(1) If a person entitled to institute a suit or make an application is a minor, insane or idiot at the time of cause of action, the period of limitation to file a suit or to make an application will start when such disability ceases.
(2) Where one legal disability is followed by another legal disability, the disabilities are successive and the limitation period will run when all the legal disabilities are ceased.
(3) If a legal disability continues up to a death, then period of limitation will run for legal representative (who is not legally disabled) from the date of death.
(4) Where a person under disability dies after the disability ceases but within the period allowed to him under this section, his legal representative may institute the suit or make the application within the same period after the death, as would otherwise have been available to that person had he not died.
2. Barring Remedy Not Right
FAQ 4. The Law of Limitation under the Limitation Act, 1963 bars the remedy but it does not extinguish the right. Explain in brief.
Barring Remedy Not Right: The Law of limitation is based on equitable principle that equity helps the diligent and not the indolent. It induces the claimants to be prompt in claiming the relief.
The law of limitation bars the remedy only after the limitation period has expired, but it does not extinguish a right on which the suit has to be based. In all personal actions the right subsists although the remedy is no longer available. If, therefore, a creditor, whose debt becomes statute barred, has any means of realizing and enforcing claim by any method except by a suit, the Limitation Act does not prevent him from recovering his debt by such means. Thus, if a time barred debt is settled outside the Court, it is not illegal. If the debtor without being aware of bar of time pays debt, he cannot sue the creditor to refund the money paid to him on the ground of recovery being time barred.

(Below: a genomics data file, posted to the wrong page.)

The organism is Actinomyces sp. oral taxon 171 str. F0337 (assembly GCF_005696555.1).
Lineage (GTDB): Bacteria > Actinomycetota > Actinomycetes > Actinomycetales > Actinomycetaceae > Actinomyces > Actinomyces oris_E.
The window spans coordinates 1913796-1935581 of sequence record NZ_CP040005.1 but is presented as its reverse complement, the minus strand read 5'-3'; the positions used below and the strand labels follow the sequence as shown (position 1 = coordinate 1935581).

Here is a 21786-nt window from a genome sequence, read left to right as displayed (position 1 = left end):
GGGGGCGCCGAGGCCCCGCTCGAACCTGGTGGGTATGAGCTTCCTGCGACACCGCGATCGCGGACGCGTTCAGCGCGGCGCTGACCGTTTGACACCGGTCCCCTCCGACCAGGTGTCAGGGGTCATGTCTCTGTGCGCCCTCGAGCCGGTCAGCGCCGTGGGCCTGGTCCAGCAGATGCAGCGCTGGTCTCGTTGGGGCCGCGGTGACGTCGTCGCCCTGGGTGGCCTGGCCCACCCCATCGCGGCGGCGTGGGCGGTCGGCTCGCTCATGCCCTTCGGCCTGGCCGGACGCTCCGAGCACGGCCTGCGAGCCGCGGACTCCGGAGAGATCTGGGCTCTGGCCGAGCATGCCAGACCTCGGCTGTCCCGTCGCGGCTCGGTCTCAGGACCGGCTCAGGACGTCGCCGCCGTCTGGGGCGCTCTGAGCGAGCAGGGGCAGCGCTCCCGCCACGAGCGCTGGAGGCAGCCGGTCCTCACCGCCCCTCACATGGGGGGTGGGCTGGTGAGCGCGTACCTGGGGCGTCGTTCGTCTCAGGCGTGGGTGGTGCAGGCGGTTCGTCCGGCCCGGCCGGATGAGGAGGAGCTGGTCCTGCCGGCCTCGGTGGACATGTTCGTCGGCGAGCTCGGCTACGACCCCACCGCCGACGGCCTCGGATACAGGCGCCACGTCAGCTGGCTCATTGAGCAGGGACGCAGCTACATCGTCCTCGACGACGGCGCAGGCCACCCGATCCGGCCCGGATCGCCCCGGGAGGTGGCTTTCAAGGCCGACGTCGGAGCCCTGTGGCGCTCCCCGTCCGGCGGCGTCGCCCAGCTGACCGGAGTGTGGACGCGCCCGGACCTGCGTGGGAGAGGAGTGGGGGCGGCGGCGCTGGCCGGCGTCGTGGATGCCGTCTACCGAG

Example: Ram owes Shyam a sum of ` 2,00,000. The debt is barred because of the law of limitation. The Court shall dismiss the suit if filed by Shyam for the recovery of the debt after the period of limitation (i.e. after 3 years). However, if Ram pays Shyam the amount even after the same has become time barred, the payment would be a valid one.
FAQ 5. “Law of limitation bars the remedy, but does not extinguish the right.” What are the exceptions to this statement?
The Limitation Act, 1963 makes specific provisions for exclusion of certain time in some cases for computation of the prescribed period of limitation. These provisions are as under:
- Exclusion of time in legal proceedings. [Section 12]
- Exclusion of time during which leave to sue or appeal as a pauper is applied for. [Section 13]
- Exclusion of time bona fide taken in a court without jurisdiction. [Section 14]
- Exclusion of time in certain other cases. [Sections 15, 16 & 17].
3. Continuous Running of Time
FAQ 6. What is the meaning of continuous running of time under Section 9 of the Limitation Act with exceptions and applicability?
Continuous running of time [Section 9]: Once a period of limitation starts no subsequent disability or inability can stop it. The applicability Section 9 is limited to suits and applications only and does not apply to appeals unless the case fell within any of the exceptions provided in the Act itself. Section 9 applies when the cause of action or right to move the Court continues to exist on the date of making the application. Thus, the time runs, when the cause of action accrues. Thus, once time has begun to run, no subsequent disability or inability stops it.
Exceptions: Time for limitation runs when the cause of action accrues. However, certain exceptions were provided in Sections 4 to 8.